Remembering Ustad Bade Ghulam Ali Khan

DECCAN CHRONICLE. | RESHMI CHAKRAVORTY
Published Dec 24, 2018, 12:05 am IST
Updated Dec 24, 2018, 12:05 am IST
For music, technology is a double-edged sword, feels well-known classical vocalist Pt Ajoy Chakrabarty, who was in the city for a performance.
Eminent Hindustani vocalist Pt Ajoy Chakrabarty.
 Eminent Hindustani vocalist Pt Ajoy Chakrabarty.

Prabhu Rang Bina Mohe Sab Sukh Dina... as the rendition of the popular raag Bhoopali echoed in the open-air auditorium of the Centre for Cultural Resources and Training on Saturday, applause greeted the performer. Organised by Sangitanjaly Foundation, it was only apt that eminent Hindustani vocalist Pt Ajoy Chakrabarty sang ragas which were the favourite of his guru Ustad Bade Ghulam Ali Khan as part of the two-day national festival of music and dance as a tribute to the Ustad.

Pt Ajoy Chakrabarty said that the Ustad was one of the greatest vocalists and till date his recordings were amongst the highest sellers. “People don’t know the detailing of his gayaki and through this concert I wanted to let the younger generation know about his immense talent. There were three things about Ustadji which made him a legend, first his open voice which in itself was an example of his large open heart. Second was his ability to perfectly place the notes and most importantly his inhuman amount of practicing ability,” says Pt Ajoy Chakrabarty, fondly reminiscing his guru. 

 

According to Panditji, there could not be a better way to remember the maestro than here in Hyderabad where he breathed his last. “It is because of his immense contribution that the Patiala gharana is surviving,” he says.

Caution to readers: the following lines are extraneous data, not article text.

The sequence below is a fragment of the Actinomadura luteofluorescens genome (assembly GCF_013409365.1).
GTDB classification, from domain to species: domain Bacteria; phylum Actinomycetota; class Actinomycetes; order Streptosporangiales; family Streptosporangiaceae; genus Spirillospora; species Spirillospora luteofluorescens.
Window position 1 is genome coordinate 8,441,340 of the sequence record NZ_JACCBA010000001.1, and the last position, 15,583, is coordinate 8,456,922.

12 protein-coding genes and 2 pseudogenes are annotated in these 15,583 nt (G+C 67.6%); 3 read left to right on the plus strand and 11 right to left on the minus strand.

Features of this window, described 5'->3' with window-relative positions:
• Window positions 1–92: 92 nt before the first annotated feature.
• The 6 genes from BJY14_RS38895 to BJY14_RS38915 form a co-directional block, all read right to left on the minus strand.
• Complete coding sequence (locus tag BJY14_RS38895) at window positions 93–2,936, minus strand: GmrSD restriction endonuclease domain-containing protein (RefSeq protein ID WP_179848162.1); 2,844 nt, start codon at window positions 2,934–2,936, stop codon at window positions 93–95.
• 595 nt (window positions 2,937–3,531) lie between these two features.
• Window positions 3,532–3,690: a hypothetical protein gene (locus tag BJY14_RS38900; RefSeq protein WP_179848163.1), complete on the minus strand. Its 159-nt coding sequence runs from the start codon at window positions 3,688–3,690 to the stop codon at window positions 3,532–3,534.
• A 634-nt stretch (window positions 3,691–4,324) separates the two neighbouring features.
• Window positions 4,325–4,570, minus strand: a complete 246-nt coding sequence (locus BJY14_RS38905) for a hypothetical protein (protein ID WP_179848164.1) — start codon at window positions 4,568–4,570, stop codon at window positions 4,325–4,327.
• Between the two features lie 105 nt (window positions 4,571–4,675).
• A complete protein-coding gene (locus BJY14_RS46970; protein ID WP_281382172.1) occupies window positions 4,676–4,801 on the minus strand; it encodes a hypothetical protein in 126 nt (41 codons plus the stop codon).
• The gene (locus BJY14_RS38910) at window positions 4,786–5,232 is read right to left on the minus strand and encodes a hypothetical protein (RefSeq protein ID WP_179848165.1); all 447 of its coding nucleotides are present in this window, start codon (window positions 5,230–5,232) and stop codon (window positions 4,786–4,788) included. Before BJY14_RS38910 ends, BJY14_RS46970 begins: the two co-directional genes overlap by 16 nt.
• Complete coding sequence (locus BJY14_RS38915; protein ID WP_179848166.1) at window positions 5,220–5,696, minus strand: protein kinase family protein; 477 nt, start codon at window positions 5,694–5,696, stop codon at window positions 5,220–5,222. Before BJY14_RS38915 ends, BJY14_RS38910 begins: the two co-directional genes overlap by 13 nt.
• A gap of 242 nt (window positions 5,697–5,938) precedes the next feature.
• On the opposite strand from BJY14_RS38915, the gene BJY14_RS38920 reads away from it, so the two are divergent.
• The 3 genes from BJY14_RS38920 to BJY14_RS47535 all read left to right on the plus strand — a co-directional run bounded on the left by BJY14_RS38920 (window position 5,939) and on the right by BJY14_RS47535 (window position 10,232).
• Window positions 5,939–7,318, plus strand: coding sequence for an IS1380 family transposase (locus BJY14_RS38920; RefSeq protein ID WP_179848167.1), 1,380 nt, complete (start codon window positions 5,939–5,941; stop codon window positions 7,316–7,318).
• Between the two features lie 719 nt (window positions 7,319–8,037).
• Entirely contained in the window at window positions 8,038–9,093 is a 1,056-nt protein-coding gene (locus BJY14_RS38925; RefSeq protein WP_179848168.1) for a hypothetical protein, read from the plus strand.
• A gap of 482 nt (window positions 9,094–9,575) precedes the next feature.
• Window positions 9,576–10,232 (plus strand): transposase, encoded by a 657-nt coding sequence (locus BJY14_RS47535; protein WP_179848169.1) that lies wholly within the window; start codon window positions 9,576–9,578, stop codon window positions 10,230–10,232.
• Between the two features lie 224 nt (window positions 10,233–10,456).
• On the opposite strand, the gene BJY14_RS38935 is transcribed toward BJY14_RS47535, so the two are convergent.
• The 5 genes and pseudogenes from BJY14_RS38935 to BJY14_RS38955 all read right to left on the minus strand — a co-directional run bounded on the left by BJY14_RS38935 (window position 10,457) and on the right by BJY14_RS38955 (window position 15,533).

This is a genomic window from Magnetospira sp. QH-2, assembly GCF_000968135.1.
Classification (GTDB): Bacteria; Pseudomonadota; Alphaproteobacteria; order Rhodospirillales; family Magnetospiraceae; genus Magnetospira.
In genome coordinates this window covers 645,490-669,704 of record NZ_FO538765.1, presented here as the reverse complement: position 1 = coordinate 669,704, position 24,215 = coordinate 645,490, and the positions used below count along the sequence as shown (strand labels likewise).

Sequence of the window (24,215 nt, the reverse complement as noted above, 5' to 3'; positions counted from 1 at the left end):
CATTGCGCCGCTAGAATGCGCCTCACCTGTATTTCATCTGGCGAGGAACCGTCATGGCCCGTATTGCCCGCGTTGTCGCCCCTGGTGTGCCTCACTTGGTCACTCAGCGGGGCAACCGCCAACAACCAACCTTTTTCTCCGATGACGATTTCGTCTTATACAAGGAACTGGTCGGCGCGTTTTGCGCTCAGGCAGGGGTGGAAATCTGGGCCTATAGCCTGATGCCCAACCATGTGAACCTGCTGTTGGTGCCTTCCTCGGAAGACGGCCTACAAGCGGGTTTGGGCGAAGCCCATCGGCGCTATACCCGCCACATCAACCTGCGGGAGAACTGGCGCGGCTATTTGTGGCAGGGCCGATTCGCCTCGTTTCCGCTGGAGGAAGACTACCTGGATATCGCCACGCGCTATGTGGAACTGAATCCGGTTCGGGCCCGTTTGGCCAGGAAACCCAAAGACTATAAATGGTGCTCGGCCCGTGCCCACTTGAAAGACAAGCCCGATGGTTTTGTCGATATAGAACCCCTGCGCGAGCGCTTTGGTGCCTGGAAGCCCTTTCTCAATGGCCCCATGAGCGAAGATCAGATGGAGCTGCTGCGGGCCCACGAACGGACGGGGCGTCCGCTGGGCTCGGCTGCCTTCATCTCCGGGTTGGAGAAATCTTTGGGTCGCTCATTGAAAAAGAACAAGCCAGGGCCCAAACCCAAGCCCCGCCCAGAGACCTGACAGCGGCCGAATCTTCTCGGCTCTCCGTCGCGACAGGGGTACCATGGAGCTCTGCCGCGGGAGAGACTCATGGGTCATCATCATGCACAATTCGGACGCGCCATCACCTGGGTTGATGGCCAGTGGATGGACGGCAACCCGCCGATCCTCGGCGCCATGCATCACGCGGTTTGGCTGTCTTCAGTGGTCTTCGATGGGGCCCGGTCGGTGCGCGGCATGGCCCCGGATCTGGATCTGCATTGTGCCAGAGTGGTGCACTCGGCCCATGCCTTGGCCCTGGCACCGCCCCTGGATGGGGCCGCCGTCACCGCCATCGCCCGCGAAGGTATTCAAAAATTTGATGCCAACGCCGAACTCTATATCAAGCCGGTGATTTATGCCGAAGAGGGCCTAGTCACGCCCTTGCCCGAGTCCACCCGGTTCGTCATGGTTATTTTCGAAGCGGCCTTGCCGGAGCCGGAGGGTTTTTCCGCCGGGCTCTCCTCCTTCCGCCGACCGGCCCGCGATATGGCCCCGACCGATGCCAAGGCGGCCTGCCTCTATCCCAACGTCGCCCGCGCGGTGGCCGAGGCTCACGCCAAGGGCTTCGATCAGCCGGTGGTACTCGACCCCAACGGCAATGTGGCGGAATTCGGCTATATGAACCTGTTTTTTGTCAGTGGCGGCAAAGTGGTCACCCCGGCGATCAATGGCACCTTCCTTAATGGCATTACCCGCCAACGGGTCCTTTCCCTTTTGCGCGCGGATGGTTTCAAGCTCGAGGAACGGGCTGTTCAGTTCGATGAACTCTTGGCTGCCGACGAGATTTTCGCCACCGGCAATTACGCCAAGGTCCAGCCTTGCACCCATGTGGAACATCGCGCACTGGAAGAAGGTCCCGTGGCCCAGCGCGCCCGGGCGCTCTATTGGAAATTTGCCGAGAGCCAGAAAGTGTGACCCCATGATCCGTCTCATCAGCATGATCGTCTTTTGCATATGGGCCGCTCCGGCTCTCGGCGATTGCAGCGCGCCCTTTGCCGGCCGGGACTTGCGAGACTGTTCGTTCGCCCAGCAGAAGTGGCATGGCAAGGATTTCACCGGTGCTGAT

At least two dozen of his students are performing all over the world and are keeping the Patiala gharana alive. But that won’t be enough, says Pt Chakrabarty. “The younger generation should come forward to save tradition.”

He met Prime Minister Narender Modi twice to make music compulsory from classes V to X, he shared. And added, “IIT Kharagpur has become the first institute to teach the improvisation of scientific appliances and advancement through music and research. And they have called me to teach them. I am really happy that music has been given such a place.”

But in this age of technological advancement, is music suffering? “I have my online classes ‘Music for all’ through internet which enables me to teach and reach a wider spectrum. On the other hand, the same technology keeps people busy and they are not able to devote time. Balancing everything is important and  people shouldn’t depend on technology for everything,” says Panditji.

When asked about who amongst his disciples and contemporary singers can take his favourite guru’s gharana ahead, pat comes his reply, “One singer that I can vouch for is my daughter Kaushiki Chakraborty and another student Brajeswar Mukherjee.”

...




ADVERTISEMENT
ADVERTISEMENT
ADVERTISEMENT
ADVERTISEMENT
ADVERTISEMENT